From Tragedy Comes Grace

“I may never know the answers to the questions that plagued me after 9/11. But I know if we can lean on God and each other we will be guided to a better , brighter future.”

Michael Hingson

9/11 Survivor

When Michelle Cottom speaks of the tragic loss of her daughter Asia on 9/11/2001, she is full of hope and promise from the beauty of her daughter’s life. “As I witnessed her life, and her death, many truths about our heavenly Father came to light. I learned that our Father does nothing without purpose. I came out a better person, with more grace and wisdom.”

While it is true that we may never know the answers to the questions that plague us about life’s greatest tragedies, Michelle Cottom’s beliefs are an inspiration to us all.

Michelle focuses on a couple of important facts that make tragedies manageable:

  1. “Our Father does nothing without purpose.” One of the hardest things for us to comprehend is that there is a much larger pattern to our lives than we could possibly imagine. We see things in a limited way, bound by our lives here on earth, and often bound by very small segments of that life. However, our Heavenly Father sees the entire plan from beginning to end, including our role in the universe. Every one of us has an important part to play, no matter how short or long our lives are.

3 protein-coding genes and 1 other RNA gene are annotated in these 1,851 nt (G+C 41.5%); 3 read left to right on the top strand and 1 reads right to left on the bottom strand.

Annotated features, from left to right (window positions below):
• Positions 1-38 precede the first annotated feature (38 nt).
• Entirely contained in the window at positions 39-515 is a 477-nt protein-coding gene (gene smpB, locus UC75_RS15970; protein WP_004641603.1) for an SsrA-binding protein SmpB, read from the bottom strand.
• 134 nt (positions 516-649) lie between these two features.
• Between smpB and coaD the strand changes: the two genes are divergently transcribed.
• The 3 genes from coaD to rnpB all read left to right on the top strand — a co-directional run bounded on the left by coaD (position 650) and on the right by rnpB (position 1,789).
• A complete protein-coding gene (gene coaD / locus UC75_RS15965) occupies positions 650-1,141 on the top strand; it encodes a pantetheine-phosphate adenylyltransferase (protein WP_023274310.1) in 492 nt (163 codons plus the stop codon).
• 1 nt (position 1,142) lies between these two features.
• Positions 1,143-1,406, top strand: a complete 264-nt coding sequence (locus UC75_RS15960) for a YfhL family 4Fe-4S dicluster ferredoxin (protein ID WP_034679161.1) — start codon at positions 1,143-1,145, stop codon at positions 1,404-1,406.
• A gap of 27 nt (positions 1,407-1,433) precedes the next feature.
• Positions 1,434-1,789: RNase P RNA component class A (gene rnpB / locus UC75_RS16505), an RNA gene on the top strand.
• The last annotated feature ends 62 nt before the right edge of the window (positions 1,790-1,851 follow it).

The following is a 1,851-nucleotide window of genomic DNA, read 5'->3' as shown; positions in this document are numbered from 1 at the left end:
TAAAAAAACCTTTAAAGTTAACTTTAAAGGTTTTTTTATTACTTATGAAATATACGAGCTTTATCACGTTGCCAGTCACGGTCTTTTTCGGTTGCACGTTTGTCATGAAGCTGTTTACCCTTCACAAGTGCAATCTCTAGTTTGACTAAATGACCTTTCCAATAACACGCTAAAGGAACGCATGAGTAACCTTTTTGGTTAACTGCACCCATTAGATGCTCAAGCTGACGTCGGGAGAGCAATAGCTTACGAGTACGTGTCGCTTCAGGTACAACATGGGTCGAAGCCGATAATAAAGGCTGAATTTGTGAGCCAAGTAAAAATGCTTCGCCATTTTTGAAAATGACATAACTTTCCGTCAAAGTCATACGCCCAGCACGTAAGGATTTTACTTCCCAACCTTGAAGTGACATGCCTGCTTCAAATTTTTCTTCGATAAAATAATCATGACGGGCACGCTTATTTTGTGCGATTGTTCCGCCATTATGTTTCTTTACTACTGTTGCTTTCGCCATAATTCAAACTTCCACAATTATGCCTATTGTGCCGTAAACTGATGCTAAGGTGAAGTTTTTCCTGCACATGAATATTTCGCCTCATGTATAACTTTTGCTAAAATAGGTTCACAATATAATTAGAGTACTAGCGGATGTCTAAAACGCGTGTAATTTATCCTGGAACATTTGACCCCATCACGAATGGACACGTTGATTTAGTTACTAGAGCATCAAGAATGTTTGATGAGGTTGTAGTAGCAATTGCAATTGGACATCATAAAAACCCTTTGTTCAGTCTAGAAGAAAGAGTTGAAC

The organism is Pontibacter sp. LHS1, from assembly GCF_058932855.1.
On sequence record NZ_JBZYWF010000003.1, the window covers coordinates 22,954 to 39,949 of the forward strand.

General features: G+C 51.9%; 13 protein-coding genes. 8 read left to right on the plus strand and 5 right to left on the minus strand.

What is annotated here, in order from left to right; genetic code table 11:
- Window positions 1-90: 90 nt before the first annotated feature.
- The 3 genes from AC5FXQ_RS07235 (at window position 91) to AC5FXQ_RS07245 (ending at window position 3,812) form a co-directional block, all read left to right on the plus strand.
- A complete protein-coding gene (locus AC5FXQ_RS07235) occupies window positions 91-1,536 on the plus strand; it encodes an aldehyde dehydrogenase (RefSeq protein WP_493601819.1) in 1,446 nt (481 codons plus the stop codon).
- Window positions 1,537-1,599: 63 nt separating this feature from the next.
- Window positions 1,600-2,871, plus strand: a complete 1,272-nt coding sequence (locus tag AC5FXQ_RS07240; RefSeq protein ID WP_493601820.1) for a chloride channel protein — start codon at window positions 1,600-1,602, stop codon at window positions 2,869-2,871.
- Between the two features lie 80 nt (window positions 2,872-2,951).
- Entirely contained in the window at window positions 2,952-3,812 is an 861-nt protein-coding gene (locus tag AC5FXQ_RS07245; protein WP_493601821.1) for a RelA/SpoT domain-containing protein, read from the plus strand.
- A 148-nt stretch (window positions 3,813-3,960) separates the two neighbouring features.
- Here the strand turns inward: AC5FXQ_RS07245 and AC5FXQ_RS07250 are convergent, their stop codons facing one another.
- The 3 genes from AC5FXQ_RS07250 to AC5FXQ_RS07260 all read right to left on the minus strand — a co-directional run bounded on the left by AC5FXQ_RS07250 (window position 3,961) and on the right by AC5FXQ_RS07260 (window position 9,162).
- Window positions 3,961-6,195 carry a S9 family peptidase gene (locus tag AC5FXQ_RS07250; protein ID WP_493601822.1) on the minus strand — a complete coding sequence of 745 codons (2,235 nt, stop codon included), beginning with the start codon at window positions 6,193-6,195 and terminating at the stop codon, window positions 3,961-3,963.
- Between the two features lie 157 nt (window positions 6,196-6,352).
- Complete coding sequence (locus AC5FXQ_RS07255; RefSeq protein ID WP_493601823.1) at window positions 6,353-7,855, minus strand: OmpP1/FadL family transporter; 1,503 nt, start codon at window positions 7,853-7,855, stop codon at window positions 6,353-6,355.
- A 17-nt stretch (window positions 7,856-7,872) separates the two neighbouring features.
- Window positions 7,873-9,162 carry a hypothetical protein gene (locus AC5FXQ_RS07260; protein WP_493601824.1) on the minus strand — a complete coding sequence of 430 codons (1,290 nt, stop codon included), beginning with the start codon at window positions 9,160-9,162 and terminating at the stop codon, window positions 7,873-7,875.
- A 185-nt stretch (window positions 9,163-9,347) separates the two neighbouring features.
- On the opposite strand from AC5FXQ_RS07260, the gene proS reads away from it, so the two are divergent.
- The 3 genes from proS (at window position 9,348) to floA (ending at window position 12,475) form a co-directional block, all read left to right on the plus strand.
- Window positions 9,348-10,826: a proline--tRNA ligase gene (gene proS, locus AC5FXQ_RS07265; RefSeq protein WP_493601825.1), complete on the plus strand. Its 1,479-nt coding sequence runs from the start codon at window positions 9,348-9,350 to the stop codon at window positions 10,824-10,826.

2. “I came out a better person, with more grace and wisdom.” When tragedy faces us, we find that there are two gifts it always brings: grace and wisdom. Grace is the reward of something we do not deserve, and wisdom is knowledge born of experience. Our Father gives us the strength to live through the hard times so that we learn from these events and ultimately grow stronger in our faith and in our ability to love others.

It is hard to see how Asia’s death could have possibly been beneficial in any way. However, her mother, the person best qualified to judge the effect of this tragedy, offers hope for those who are suffering. Grace, wisdom and strength are the gifts of God, whether we understand the purpose of a tragedy or not.

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